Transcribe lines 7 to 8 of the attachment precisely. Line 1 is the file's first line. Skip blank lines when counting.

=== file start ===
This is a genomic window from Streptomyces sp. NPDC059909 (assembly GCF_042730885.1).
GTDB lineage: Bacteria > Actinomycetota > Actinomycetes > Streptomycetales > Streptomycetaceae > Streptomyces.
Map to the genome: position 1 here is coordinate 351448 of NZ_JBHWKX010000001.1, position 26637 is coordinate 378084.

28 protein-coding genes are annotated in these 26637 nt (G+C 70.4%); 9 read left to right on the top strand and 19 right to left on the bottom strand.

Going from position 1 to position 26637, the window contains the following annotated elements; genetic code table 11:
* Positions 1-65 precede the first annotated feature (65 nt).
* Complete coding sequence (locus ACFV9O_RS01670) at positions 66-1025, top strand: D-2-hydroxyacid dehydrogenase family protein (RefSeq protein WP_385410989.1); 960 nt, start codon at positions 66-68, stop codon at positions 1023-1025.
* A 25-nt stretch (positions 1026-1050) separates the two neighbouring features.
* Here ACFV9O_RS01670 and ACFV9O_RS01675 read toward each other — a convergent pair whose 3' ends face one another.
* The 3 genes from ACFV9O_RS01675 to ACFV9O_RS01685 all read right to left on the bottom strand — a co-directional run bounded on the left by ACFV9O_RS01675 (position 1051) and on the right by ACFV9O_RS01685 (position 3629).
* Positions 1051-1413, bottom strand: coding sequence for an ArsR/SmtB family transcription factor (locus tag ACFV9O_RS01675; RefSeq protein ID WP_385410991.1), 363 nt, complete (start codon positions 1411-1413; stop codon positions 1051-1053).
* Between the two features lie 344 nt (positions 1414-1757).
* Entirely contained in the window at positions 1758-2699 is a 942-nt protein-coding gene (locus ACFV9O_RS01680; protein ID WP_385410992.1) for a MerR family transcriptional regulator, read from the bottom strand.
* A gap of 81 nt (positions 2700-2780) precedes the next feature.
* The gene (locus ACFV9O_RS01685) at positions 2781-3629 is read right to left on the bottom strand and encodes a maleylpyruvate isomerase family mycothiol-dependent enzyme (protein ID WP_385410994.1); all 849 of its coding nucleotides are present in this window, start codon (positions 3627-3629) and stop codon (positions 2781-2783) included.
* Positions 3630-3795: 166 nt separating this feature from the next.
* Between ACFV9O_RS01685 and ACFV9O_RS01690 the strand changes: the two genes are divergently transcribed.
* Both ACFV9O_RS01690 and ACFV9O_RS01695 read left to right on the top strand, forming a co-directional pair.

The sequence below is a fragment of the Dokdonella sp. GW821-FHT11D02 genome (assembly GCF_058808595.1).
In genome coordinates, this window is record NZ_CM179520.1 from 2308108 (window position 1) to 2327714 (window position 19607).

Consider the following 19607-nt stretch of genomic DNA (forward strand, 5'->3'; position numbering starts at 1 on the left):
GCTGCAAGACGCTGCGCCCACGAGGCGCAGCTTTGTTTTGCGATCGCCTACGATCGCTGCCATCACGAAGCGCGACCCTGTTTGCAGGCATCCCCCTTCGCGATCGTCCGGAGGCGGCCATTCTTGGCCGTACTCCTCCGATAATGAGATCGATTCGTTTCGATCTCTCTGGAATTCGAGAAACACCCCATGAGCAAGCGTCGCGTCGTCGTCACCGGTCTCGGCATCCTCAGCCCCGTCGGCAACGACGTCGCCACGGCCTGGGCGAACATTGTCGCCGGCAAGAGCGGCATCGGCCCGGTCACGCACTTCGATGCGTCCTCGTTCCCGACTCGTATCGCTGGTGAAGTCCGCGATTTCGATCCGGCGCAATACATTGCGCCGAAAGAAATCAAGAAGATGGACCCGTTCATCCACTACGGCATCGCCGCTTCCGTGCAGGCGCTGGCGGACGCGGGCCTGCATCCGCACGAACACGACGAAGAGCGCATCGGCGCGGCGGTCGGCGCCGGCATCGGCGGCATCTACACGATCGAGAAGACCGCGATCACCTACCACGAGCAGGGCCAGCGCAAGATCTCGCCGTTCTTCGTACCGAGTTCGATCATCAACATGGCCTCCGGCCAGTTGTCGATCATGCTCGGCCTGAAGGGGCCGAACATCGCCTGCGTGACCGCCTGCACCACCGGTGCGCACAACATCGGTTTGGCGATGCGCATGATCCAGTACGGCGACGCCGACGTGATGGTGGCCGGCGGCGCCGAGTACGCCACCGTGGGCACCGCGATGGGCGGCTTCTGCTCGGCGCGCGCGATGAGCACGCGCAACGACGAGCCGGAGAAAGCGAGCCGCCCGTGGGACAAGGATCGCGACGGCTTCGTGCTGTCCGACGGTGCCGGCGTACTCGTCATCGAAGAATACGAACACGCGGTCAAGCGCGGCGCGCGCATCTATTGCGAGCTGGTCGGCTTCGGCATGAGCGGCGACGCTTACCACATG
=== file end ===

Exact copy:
* Complete coding sequence (locus ACFV9O_RS01670) at positions 66-1025, top strand: D-2-hydroxyacid dehydrogenase family protein (RefSeq protein WP_385410989.1); 960 nt, start codon at positions 66-68, stop codon at positions 1023-1025.
* A 25-nt stretch (positions 1026-1050) separates the two neighbouring features.